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1925: JSJ writes to JAJ about Tuohy’s portrait of him (‘I hope you have the other family portraits all safe?’, 31 Jan. 1925); Borsch informs JAJ on his birthday [2 Feb.] that a subsidiary operation was needed on his left eye; offered immediate operation, but postponed in view of date; JAJ develops conjunctivitis in right eye, and returns to opthalmic [eye] clinic at 39 rue Cherche Midi, 15-25 Feb. 1925; Exiles performed at Neighbourhood Playhouse, NY, 19 Feb. 1925; tooth-fragment removed, April 1925; a seventh eye-operation performed, April 1925, followed by ten days in clinic; fragment of “Work in Progress” printed in Contact Collection of Contemporary Writers, ed. McAlmon (May 1925) [FW I.ii. pp.30-34]; JAJ moves to 2 Square Robiac, otherwise 192 rue de Grenelle - actually a cul-de-sac off rue de Grenelle between Les Invalide and Ave. de la Bourdonnais, early June 1925 (remaining until 30 April 1931); fragment of “Work in Progress” published in Criterion (July 1925) [1.v of Finnegans Wake, pp.104-125]; JAJ forewarned of further eye operation in September, 21 July; travels to Fécamp (Normandy), staying at Grand Hôtel des Bains et de Londres, late July 1925; driven by weather to Rouen (Hôtel de la Poste), 28 July, and hence to Archachon (Regina Palace Hôtel) with nights at Niort and Bordeaux en route; JAJ sends climatic parody of “The Waste Land” to HSW, 15 Aug. 1925 ([‘Rouen is the rainest place, getting/Inside all impermeables [...]’); JAJ defers Sept. eye operation; rescheduled for 23 Nov., and finally performed 8 Dec. 1925 [and the following Tuesday, being divided in two parts: Ellmann, 1982, p.573]; Joyces returns to Paris, 5 Sept. 1925 and settles into 2 Square Robiac; defers eighth eye operation; “Shem” chapter publ. by Ernest Walsh in The Quarter (Autumn-Winter 1925/26) [FW I.vii, pp.169-95]; Criterion printers refuse to set “Anna Livia Plurabelle”, Joyce agreeing with Adrienne Monnier of Navire d’Argent for its publication there (“Anna Livia Plurabelle”, pub. 1 Oct. 1925) [FW 1.viii, pp.169-95]; JAJ completes draft of “Fourth Watch of Shaun”, late Nov. 1925 [FW III.iv, pp.55-90]; Giorgio forms relationship with Helen Kastor Fleischmann, of an American of German Jewish extraction, the sep. wife of Leon Fleischmann and 10 years senior to Giorgio (and later to be good friend of Nora); eye operation, 8 Dec.; deeply impaired sight in both eyes [eye operation of 5 Dec. 1925 called ‘seventh’ by Bowker];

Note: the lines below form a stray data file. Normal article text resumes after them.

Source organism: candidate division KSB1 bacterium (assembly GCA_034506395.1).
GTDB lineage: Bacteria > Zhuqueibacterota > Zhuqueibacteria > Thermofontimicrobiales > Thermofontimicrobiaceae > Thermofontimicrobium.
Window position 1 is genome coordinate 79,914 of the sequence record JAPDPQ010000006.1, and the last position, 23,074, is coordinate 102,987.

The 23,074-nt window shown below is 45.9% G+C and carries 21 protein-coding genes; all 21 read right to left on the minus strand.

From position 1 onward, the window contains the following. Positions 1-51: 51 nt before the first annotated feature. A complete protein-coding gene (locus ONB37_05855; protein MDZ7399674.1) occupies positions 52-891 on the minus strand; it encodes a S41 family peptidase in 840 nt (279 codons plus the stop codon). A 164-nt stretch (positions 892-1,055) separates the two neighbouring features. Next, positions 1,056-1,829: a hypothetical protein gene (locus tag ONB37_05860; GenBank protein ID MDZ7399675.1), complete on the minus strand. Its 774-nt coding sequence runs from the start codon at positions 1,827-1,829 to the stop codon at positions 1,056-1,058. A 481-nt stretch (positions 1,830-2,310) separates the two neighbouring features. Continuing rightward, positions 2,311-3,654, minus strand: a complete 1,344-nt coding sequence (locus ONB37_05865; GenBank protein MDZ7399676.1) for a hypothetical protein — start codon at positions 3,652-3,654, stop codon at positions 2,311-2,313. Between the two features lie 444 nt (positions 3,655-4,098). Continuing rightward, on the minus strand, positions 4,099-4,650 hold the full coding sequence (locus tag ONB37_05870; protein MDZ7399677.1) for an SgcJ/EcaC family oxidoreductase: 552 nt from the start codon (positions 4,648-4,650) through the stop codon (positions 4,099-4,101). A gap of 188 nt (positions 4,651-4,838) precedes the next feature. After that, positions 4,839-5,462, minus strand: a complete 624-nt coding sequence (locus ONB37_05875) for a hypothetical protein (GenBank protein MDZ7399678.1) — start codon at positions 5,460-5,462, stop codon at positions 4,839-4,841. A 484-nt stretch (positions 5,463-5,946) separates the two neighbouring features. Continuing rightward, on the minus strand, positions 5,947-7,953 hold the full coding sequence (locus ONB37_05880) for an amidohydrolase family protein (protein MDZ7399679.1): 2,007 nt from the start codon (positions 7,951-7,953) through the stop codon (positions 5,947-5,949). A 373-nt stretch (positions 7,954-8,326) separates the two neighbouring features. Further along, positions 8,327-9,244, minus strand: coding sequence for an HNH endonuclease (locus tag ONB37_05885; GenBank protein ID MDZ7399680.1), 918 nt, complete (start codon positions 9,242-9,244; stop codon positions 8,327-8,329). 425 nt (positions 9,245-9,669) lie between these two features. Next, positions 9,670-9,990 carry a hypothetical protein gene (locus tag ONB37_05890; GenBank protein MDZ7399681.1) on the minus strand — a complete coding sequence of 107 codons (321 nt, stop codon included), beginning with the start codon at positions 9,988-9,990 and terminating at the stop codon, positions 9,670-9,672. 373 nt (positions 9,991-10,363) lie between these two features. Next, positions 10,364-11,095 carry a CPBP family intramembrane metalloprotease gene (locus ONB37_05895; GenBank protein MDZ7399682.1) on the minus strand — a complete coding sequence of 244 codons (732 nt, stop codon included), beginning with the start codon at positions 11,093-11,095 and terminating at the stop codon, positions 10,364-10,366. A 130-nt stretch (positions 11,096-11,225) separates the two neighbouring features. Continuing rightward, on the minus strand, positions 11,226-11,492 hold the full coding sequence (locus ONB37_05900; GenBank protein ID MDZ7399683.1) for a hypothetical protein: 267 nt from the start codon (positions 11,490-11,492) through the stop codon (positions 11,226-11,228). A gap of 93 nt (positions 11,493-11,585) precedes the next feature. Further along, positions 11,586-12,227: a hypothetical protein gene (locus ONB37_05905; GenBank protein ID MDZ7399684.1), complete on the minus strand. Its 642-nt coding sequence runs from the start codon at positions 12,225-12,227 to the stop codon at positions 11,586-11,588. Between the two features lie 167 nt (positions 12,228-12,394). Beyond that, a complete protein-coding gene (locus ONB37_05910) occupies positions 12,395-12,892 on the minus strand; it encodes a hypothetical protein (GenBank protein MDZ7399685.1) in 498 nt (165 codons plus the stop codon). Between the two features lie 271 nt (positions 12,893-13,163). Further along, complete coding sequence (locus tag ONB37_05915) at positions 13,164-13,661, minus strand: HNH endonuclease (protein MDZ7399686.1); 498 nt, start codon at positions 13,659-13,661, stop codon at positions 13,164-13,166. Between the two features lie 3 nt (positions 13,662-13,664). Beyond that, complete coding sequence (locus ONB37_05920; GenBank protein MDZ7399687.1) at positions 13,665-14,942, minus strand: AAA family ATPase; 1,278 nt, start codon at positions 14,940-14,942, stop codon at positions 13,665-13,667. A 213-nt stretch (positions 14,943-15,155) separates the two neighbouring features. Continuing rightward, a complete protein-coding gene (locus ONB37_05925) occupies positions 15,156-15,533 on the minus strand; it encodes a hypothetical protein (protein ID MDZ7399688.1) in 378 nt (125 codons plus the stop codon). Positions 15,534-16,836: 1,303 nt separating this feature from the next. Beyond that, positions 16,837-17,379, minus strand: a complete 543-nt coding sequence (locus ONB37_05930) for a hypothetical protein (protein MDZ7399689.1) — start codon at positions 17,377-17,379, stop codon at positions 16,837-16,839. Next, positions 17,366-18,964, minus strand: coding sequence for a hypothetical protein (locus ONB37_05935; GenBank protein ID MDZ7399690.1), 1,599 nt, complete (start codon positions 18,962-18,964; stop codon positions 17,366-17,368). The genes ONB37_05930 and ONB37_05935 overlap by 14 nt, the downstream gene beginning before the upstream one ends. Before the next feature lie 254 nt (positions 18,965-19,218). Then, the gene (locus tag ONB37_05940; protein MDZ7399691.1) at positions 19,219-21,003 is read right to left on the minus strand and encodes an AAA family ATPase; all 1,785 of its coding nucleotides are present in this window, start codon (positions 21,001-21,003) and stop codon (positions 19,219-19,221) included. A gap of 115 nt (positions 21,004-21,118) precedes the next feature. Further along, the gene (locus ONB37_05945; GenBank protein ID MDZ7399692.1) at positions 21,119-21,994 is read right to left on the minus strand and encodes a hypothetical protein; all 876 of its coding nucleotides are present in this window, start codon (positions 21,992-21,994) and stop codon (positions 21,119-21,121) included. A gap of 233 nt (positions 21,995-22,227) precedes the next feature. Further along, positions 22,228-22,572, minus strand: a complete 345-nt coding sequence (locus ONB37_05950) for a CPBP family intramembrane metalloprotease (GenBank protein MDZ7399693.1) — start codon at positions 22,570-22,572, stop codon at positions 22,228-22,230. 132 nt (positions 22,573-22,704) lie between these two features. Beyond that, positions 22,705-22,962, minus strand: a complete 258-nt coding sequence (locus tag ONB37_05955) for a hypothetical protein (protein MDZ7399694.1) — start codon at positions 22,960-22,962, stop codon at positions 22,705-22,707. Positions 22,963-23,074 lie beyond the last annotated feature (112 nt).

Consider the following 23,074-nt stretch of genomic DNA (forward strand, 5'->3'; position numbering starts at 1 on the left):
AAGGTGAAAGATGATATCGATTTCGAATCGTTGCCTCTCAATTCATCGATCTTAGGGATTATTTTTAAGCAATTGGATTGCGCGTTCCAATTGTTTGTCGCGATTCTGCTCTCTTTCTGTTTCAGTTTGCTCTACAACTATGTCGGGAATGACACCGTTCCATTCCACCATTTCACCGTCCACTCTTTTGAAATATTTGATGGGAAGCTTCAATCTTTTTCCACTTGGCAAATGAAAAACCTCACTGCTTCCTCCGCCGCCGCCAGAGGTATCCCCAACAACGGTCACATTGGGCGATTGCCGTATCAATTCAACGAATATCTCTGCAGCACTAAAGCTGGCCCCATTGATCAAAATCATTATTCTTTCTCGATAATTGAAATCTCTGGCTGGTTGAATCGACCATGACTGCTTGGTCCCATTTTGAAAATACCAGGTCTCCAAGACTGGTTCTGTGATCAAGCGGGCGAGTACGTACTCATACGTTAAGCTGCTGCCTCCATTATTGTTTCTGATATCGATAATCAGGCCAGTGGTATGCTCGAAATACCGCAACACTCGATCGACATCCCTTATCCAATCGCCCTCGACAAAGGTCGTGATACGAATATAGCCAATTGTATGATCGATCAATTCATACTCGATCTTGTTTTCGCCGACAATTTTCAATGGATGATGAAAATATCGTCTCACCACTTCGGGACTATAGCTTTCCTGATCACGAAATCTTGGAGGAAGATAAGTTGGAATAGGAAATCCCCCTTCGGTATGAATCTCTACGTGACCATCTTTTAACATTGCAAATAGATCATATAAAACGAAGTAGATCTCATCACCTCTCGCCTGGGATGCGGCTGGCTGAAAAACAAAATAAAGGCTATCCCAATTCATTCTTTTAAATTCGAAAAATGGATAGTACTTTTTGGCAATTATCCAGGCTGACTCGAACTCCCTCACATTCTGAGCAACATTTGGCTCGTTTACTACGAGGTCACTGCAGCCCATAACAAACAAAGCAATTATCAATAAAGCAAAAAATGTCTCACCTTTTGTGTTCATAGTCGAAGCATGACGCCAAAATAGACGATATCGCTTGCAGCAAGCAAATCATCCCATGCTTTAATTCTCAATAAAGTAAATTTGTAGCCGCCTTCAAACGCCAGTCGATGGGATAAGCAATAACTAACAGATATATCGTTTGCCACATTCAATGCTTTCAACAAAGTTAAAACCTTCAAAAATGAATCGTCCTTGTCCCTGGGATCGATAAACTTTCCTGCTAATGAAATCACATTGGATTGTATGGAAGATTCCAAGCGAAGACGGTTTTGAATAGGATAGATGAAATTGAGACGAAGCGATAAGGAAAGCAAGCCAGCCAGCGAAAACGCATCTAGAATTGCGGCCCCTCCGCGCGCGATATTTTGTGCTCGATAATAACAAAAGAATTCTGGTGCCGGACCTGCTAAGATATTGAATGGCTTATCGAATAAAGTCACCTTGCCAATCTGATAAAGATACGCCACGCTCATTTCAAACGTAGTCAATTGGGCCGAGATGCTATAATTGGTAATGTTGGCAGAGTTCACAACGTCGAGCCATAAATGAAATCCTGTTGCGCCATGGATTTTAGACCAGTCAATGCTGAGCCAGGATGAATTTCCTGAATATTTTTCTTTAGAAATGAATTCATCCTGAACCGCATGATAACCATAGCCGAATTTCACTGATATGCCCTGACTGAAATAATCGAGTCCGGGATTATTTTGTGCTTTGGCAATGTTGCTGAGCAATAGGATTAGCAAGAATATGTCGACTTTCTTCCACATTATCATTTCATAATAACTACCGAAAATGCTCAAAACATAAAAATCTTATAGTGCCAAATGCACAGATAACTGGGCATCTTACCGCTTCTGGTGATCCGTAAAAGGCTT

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1926: JAJ, now writing in large letters, revises “Mime” and following sections [FW II,1-iv]; Ulysses reset (Shakespeare & Co. 1926); visited Myron C. Nutting, Jan. 1926 [Ellmann, JJ, 1982, p.573], and made squiggle of Leopold Bloom with Greek inscription to demonstrate his improving eyesight [now held in the Charles Deering McCormick Special Collections at Northwestern University]; issue of Le Navire d’Argent ded. to Svevo [Schmitz], arising from Joyce’s support; Feb. 1926; Exiles produced by Stage Society at Regent Theatre, London, 14-15 Feb. 1926, with Rupert Hervey and Gladys [Gwaldys] Black-Roberts playing Richard and Bertha; Ettore Schmitz and HSW in attendance; G. B. Shaw attends second-day performance and speaks well of Joyce as dramatist at subsequent discussion; JAJ reading Wyndham Lewis’s The Art of Being Ruled [cf. ‘the art of being rude’, FW167.03], which contains criticisms of him (letter to HSW, 23 March 1926); receives invitation from Lewis to contribute to the first issue of his new review to The Enemy (letter to HSW, of 21 May 1926) and commences “The Triangle” to that effect; Stanislaus visits Paris, April 1926 (‘You’ve done the longest day in literature, and now you are conjuring up the deepest night’); sudden death of Frantisek Schaurek [by suicide] while Eileen is passing through Paris finds JAJ unable to break the news to her; other visits from Mrs Sheehy-Skeffington, Michael Healy, and Harry Sinclair; 8th printing of Ulysses, entirely reset by Darantière [i.e., 2nd edition], May 1926 JAJ sends “Four Watches of Shaun” to HSW, 7 June 1926; undergoes his eighth eye operation, on left eye, June 1926; writes “The Triangle” for “The Muddest Thick That Was Ever Heard Dump” [FW II.ii, pp.282-304]; travels to Ostend, 11 August 1926, staying at Hôtel de l’Océan; runs lengthy distances on strand (6-7 km); takes 64 Flemish lessons; JAJ travels to Antwerp, Ghent and Brussels, and visits Waterloo securing plan of battlefield, travelling on same bus as Thomas Wolfe, though without meeting; renews acquaintance with Juda de Vries (now a dentist); returns to Paris, Sept. 1926; spends time with Georg Goyert discussing German translation of Ulysses; interviewed by Prof. Takaoki Katta (1886-1976), who was later to issue the first Japanese history of Irish Literature (1943), 15 July 1926 [cf. ref. to ‘japlatin’, in Joyce to HSW [Letters, Vol. 1, p.242]; visited by James Lyons, kinsman of Nora, 26 Aug. 1926; learns of pirating of Ulysses in America by Samuel Roth, ed., of Two Worlds, where five fragments appeared; Roth pays $200 to Joyce as appeasement, promising more (unpaid); suit against Roth contemplated, to be brought by Pound’s father; “Shaun” chapters accepted and then refused by Dial; JAJ invites HSW to order a piece of “Work in Progress”, 24 Sept., resulting in the opening of Finnegans Wake [‘brings us back to Howth Castle & Environs [... &c.]’ based on the “Giant’s Grave” at Penrith (postcard supplied by Henriette Véavère); fragment of Ulysses in Morel’s translation published in 900: Cahiers d’Italie et d’’Europe (autumne 1926); Pound writes to JAJ disparaging “Work in Progress” (‘circumambient peripherisation’; letter of 15 Nov. 1926); Spanish trans. of A Portrait by Dámaso Alonso [as pseud.] Alfonso Donado, pub. in Madrid as El Artista adolescenta (retrato), 1926; no part of “Work in Progress” printed this year; JAJ meets Eugene & Maria Jolas of transition through Beach (Maria Jolas [née MacDonald] being proprietor of École bilingue de Neuilly), 21 Dec. 1926;